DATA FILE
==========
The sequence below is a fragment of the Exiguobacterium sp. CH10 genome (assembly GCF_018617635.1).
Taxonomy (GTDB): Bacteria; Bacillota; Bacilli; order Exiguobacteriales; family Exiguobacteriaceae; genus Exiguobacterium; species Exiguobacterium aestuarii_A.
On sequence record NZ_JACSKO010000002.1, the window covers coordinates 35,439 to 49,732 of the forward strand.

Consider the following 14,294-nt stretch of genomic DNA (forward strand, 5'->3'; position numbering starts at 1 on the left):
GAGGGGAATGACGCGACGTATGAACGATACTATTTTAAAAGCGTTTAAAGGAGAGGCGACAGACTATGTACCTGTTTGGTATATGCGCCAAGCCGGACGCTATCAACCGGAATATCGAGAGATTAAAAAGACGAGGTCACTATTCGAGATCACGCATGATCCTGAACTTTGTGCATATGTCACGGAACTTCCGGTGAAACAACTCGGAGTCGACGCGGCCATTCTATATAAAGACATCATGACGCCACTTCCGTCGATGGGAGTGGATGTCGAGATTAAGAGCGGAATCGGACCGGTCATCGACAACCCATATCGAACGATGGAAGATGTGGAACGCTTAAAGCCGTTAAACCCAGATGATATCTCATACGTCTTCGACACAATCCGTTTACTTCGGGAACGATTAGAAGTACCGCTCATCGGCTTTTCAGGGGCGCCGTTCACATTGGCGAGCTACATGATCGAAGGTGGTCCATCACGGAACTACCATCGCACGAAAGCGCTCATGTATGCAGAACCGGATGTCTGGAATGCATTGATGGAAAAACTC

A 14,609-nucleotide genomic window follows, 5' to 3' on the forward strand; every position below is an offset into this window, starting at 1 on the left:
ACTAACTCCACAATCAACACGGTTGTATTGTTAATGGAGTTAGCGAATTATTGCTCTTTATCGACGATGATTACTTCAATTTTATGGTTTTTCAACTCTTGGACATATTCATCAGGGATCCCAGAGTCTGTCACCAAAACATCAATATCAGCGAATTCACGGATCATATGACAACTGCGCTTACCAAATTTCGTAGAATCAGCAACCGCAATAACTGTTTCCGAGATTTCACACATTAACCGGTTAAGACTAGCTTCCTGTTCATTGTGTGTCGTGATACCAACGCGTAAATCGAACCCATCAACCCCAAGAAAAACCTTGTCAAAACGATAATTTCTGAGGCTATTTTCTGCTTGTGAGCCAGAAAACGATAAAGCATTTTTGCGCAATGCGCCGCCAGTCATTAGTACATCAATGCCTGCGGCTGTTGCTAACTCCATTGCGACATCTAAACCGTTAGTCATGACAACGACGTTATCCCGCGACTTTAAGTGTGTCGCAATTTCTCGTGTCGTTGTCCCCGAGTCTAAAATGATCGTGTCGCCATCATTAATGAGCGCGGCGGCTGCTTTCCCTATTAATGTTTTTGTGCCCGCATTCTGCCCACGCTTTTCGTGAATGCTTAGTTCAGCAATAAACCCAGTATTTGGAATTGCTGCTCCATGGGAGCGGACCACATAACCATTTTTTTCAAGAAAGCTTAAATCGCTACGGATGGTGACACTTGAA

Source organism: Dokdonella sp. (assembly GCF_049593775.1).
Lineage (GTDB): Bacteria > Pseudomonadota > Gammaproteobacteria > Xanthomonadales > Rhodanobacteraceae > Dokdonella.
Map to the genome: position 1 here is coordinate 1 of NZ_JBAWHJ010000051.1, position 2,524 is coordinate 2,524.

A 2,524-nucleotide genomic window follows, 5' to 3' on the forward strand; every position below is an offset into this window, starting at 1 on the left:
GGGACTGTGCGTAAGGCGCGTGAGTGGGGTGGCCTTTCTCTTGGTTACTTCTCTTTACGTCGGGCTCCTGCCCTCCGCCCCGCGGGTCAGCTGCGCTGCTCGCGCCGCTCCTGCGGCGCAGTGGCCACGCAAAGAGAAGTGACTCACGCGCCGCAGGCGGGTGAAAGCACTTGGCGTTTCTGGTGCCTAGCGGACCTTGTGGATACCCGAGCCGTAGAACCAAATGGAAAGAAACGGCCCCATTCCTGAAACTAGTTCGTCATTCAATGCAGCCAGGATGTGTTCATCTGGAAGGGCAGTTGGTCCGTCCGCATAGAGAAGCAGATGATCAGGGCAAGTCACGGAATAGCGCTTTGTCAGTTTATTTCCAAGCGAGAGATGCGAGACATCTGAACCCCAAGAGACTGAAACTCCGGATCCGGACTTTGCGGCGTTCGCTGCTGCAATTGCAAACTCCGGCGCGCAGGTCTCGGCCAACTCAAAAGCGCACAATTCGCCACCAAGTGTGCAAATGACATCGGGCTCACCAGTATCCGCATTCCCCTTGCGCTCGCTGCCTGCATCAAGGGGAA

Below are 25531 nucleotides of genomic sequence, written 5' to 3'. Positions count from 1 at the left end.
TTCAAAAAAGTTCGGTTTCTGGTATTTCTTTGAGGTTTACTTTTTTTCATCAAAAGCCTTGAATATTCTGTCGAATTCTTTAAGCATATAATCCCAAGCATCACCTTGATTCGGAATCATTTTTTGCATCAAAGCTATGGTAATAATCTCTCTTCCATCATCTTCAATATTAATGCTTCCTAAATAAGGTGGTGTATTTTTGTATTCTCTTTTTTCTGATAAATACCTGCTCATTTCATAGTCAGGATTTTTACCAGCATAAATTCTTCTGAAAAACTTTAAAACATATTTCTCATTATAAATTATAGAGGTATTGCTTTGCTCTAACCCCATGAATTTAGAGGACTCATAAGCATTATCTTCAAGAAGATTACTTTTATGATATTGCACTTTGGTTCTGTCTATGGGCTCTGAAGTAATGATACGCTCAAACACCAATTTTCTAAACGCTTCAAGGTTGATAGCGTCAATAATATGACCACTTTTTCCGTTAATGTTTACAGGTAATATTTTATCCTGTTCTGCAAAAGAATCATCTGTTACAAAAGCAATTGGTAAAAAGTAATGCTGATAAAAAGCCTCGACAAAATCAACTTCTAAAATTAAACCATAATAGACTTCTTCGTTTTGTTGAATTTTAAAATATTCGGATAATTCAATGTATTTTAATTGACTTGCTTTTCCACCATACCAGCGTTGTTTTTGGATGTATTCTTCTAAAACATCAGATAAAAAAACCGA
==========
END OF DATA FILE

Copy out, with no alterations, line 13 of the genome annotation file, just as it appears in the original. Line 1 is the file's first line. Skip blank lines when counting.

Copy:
Below are 25531 nucleotides of genomic sequence, written 5' to 3'. Positions count from 1 at the left end.